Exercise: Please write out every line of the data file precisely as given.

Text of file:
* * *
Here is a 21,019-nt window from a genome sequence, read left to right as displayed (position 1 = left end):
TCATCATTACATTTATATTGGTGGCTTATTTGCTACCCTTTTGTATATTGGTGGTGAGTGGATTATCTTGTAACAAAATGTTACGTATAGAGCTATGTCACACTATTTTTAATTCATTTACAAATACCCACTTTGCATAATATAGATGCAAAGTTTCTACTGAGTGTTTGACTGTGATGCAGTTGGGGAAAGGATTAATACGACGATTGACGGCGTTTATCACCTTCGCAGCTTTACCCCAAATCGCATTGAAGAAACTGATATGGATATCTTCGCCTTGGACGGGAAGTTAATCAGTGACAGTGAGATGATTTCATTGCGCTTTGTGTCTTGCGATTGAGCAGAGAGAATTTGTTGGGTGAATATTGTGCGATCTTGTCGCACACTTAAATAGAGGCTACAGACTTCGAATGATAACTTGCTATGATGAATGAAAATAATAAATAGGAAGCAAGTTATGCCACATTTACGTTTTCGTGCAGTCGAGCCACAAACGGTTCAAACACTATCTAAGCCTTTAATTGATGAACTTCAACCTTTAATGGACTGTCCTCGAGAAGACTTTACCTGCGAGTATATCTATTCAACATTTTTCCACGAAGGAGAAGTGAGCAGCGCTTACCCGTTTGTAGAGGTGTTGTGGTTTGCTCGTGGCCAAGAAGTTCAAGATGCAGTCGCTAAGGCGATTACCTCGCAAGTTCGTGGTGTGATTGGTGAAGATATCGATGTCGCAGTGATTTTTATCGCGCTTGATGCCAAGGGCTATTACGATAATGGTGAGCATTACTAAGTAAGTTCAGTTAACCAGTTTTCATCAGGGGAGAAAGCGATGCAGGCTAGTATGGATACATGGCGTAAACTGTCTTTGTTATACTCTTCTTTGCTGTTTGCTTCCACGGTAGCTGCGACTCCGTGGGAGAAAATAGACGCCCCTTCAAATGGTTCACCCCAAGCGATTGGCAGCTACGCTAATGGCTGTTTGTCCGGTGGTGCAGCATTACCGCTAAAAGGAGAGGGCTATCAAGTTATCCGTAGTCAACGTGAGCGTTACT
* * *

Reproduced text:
Here is a 21,019-nt window from a genome sequence, read left to right as displayed (position 1 = left end):
TCATCATTACATTTATATTGGTGGCTTATTTGCTACCCTTTTGTATATTGGTGGTGAGTGGATTATCTTGTAACAAAATGTTACGTATAGAGCTATGTCACACTATTTTTAATTCATTTACAAATACCCACTTTGCATAATATAGATGCAAAGTTTCTACTGAGTGTTTGACTGTGATGCAGTTGGGGAAAGGATTAATACGACGATTGACGGCGTTTATCACCTTCGCAGCTTTACCCCAAATCGCATTGAAGAAACTGATATGGATATCTTCGCCTTGGACGGGAAGTTAATCAGTGACAGTGAGATGATTTCATTGCGCTTTGTGTCTTGCGATTGAGCAGAGAGAATTTGTTGGGTGAATATTGTGCGATCTTGTCGCACACTTAAATAGAGGCTACAGACTTCGAATGATAACTTGCTATGATGAATGAAAATAATAAATAGGAAGCAAGTTATGCCACATTTACGTTTTCGTGCAGTCGAGCCACAAACGGTTCAAACACTATCTAAGCCTTTAATTGATGAACTTCAACCTTTAATGGACTGTCCTCGAGAAGACTTTACCTGCGAGTATATCTATTCAACATTTTTCCACGAAGGAGAAGTGAGCAGCGCTTACCCGTTTGTAGAGGTGTTGTGGTTTGCTCGTGGCCAAGAAGTTCAAGATGCAGTCGCTAAGGCGATTACCTCGCAAGTTCGTGGTGTGATTGGTGAAGATATCGATGTCGCAGTGATTTTTATCGCGCTTGATGCCAAGGGCTATTACGATAATGGTGAGCATTACTAAGTAAGTTCAGTTAACCAGTTTTCATCAGGGGAGAAAGCGATGCAGGCTAGTATGGATACATGGCGTAAACTGTCTTTGTTATACTCTTCTTTGCTGTTTGCTTCCACGGTAGCTGCGACTCCGTGGGAGAAAATAGACGCCCCTTCAAATGGTTCACCCCAAGCGATTGGCAGCTACGCTAATGGCTGTTTGTCCGGTGGTGCAGCATTACCGCTAAAAGGAGAGGGCTATCAAGTTATCCGTAGTCAACGTGAGCGTTACT